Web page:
An Advanced Beginner’s Guide to MLB’s First Week

Chris Bassitt hounded Seattle yesterday as the Athletics finished the opening week in first place in the AL West.Chris Bassitt hounded Seattle yesterday as the Athletics finished the opening week in first place in the AL West.

A week (plus a day, if you want to get technical) of Major League Baseball’s 2016 season is in the books. What did we learn? Well, nothing in the grand scheme of things, because it’s only one week. But the storylines are always compelling. And in cities like Cincinnati, Detroit, and Oakland, it’s okay to dream. A look now at the best — and worst — of Week 1 of the MLB season:

You can’t spell Story without Troy

One is an accident, two is a trend, three (or more) is evidence. It’s my favorite Chris Berman-ism. For Trevor Story, this is more like a fairytale. Seven home runs in the first week of the season. Up in Toronto, Troy Tulowtizki, the man he is essentially replacing is off to a miserable, 3-for-25 (.120) start with just one dinger. Story is on pace to mash 189 home runs. That won’t happen, of course, but he could well put up far better numbers than Tulowitzki. It’s also far too early to tell how the Tulowitzki trade, which brought back pitching prospects Miguel Castro and Jeff Hoffman and embattled shortstop Jose Reyes, will be judged. But Story is starting to make that a moot point.

5-and-O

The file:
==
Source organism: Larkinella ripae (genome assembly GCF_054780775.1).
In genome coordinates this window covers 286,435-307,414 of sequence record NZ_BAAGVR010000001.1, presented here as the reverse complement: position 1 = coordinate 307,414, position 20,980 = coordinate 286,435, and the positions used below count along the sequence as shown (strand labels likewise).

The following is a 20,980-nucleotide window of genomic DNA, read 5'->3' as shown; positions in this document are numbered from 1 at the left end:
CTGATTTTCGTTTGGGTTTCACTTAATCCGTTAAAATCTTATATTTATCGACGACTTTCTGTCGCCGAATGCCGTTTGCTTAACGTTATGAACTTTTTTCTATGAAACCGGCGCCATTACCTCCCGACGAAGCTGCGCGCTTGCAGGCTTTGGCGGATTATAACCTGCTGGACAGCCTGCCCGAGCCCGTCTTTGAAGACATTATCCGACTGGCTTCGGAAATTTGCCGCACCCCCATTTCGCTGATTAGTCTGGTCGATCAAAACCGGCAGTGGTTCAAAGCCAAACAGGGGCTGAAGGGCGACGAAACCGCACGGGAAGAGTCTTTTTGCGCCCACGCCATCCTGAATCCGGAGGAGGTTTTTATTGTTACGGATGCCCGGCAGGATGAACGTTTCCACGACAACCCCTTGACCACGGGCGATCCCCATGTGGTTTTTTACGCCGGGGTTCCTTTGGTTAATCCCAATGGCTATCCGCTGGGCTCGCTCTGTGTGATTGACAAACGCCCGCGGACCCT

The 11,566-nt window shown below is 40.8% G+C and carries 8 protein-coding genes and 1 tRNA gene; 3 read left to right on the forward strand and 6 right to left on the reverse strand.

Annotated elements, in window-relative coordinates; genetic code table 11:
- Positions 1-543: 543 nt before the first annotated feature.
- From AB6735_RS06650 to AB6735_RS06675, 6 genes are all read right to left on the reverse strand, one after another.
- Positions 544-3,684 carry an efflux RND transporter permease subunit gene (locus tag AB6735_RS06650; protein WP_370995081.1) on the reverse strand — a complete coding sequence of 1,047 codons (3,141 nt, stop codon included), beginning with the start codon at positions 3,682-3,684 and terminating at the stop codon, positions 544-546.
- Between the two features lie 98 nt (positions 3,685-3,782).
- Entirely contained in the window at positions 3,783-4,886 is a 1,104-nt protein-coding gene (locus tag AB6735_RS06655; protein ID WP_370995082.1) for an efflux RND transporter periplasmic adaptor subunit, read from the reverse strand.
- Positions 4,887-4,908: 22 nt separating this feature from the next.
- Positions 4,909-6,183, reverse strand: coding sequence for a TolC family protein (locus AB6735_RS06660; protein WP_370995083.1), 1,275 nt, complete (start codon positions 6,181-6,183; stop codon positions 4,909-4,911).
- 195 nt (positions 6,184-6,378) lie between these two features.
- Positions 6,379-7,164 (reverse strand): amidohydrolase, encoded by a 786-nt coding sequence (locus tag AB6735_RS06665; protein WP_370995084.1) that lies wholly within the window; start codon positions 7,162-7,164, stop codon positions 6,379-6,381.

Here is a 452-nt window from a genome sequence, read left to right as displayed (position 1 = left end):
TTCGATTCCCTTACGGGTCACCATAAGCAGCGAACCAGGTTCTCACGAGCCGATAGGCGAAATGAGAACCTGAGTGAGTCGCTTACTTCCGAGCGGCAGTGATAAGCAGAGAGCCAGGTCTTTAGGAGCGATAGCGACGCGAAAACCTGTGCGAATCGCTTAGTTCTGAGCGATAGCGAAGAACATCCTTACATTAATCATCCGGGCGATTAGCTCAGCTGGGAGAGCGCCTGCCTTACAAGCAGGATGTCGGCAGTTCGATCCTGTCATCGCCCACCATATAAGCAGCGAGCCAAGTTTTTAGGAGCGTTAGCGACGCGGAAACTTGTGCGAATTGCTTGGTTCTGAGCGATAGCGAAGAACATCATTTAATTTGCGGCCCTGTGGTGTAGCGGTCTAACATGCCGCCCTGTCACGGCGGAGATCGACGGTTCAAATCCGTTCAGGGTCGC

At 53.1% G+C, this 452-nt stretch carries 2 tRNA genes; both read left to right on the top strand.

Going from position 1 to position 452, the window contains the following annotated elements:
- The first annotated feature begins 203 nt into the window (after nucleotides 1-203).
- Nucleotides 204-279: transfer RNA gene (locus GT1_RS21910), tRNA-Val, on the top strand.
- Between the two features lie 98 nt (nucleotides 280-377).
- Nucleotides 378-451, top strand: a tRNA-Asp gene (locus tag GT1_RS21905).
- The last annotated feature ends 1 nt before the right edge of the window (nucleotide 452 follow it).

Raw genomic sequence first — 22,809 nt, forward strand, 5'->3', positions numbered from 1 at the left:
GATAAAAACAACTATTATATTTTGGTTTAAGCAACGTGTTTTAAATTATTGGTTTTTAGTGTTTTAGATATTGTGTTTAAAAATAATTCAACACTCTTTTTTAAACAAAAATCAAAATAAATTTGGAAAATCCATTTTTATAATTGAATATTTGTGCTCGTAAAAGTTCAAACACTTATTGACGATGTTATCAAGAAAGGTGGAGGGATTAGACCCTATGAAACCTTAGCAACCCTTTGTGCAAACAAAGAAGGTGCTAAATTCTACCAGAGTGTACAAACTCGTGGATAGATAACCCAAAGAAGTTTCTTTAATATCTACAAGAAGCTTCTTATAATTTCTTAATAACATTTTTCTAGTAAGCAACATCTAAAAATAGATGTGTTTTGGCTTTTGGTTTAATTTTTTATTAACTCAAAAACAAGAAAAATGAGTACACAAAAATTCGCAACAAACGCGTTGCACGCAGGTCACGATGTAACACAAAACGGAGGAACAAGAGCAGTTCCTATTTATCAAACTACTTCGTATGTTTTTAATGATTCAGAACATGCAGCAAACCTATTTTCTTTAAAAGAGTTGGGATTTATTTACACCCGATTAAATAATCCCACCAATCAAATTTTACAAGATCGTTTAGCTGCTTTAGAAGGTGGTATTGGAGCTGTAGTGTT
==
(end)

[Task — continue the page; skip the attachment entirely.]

One of the reasons the Orioles posted a run-of-the-mill, 81-81 record in 2015 was their inability to put together winning streaks. It’s only taken a week for them to nearly match last year’s long run of six straight victories. Their best start since 1970 won’t guarantee them anything. But it is sound proof that they are legitimate contenders for the AL East crown. They have as powerful a lineup as any in baseball (yes, that includes the mighty Blue Jays) and a deep, stout bullpen. The starting pitching will ultimately tell the story, but there is reason to believe that Chris Tillman will bounce back in a big way from a down 2015 year, and Yovani Gallardo is an underrated, if not ace-material, arm. Ubaldo Jimenez could also rebound, and the team is waiting for the healthy return of the staff’s most electric arm, Kevin Gausman. All that, plus winning five games mostly without the services of Adam Jones, and 5-0 hardly seems like a fluke in Charm City.

Bassitt hounds Mariners in surprising sweep

It was enjoyable watching young Chris Bassitt range pitch speeds from 70 mph to 96 in dominating the Mariners yesterday. The A’s swept the Mariners in Seattle, and are in first place in the AL West at 4-3. Bassitt baffled Seattle hitters most of the afternoon, and FanGraphs tells us that he is using his offspeed pitches at a much higher rate in 2016 than his previous two years in the majors. His average fastball velocity is 93.7, up two full mph from two years ago with the White Sox. A rotation spearheaded by Cy Young candidate Sonny Gray could gain much more credibility with Bassitt’s emergence.

Cincinnati Reds: Walk-Off Kings?